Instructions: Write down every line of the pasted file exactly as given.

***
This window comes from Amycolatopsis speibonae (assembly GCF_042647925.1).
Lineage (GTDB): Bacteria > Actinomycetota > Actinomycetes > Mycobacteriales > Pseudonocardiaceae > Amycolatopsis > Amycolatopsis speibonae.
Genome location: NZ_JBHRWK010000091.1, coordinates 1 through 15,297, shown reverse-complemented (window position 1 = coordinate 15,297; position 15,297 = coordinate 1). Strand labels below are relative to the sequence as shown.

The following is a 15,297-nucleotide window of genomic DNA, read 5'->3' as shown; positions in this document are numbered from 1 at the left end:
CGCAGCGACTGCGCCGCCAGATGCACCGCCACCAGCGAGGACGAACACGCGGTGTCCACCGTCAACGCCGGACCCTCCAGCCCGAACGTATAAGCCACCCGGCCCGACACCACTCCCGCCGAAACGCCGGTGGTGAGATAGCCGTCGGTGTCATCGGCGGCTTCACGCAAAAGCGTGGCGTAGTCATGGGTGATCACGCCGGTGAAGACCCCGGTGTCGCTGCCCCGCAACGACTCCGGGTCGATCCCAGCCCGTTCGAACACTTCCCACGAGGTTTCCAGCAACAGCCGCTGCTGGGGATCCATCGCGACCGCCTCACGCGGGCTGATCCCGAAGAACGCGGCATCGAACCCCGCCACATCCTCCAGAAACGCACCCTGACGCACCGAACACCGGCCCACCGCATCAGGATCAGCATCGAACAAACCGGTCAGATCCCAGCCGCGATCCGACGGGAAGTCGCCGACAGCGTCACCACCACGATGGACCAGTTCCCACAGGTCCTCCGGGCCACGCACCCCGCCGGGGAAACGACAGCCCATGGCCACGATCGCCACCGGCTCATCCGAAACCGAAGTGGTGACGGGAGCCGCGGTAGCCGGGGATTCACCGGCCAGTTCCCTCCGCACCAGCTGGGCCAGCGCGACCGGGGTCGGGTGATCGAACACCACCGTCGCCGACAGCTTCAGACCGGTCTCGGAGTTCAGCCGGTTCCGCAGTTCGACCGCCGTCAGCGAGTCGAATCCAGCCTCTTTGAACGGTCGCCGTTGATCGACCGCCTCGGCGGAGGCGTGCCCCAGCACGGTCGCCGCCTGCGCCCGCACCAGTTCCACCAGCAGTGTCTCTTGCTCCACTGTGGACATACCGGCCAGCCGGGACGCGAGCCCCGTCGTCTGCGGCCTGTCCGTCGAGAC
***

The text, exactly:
This window comes from Amycolatopsis speibonae (assembly GCF_042647925.1).
Lineage (GTDB): Bacteria > Actinomycetota > Actinomycetes > Mycobacteriales > Pseudonocardiaceae > Amycolatopsis > Amycolatopsis speibonae.
Genome location: NZ_JBHRWK010000091.1, coordinates 1 through 15,297, shown reverse-complemented (window position 1 = coordinate 15,297; position 15,297 = coordinate 1). Strand labels below are relative to the sequence as shown.

The following is a 15,297-nucleotide window of genomic DNA, read 5'->3' as shown; positions in this document are numbered from 1 at the left end:
CGCAGCGACTGCGCCGCCAGATGCACCGCCACCAGCGAGGACGAACACGCGGTGTCCACCGTCAACGCCGGACCCTCCAGCCCGAACGTATAAGCCACCCGGCCCGACACCACTCCCGCCGAAACGCCGGTGGTGAGATAGCCGTCGGTGTCATCGGCGGCTTCACGCAAAAGCGTGGCGTAGTCATGGGTGATCACGCCGGTGAAGACCCCGGTGTCGCTGCCCCGCAACGACTCCGGGTCGATCCCAGCCCGTTCGAACACTTCCCACGAGGTTTCCAGCAACAGCCGCTGCTGGGGATCCATCGCGACCGCCTCACGCGGGCTGATCCCGAAGAACGCGGCATCGAACCCCGCCACATCCTCCAGAAACGCACCCTGACGCACCGAACACCGGCCCACCGCATCAGGATCAGCATCGAACAAACCGGTCAGATCCCAGCCGCGATCCGACGGGAAGTCGCCGACAGCGTCACCACCACGATGGACCAGTTCCCACAGGTCCTCCGGGCCACGCACCCCGCCGGGGAAACGACAGCCCATGGCCACGATCGCCACCGGCTCATCCGAAACCGAAGTGGTGACGGGAGCCGCGGTAGCCGGGGATTCACCGGCCAGTTCCCTCCGCACCAGCTGGGCCAGCGCGACCGGGGTCGGGTGATCGAACACCACCGTCGCCGACAGCTTCAGACCGGTCTCGGAGTTCAGCCGGTTCCGCAGTTCGACCGCCGTCAGCGAGTCGAATCCAGCCTCTTTGAACGGTCGCCGTTGATCGACCGCCTCGGCGGAGGCGTGCCCCAGCACGGTCGCCGCCTGCGCCCGCACCAGTTCCACCAGCAGTGTCTCTTGCTCCACTGTGGACATACCGGCCAGCCGGGACGCGAGCCCCGTCGTCTGCGGCCTGTCCGTCGAGAC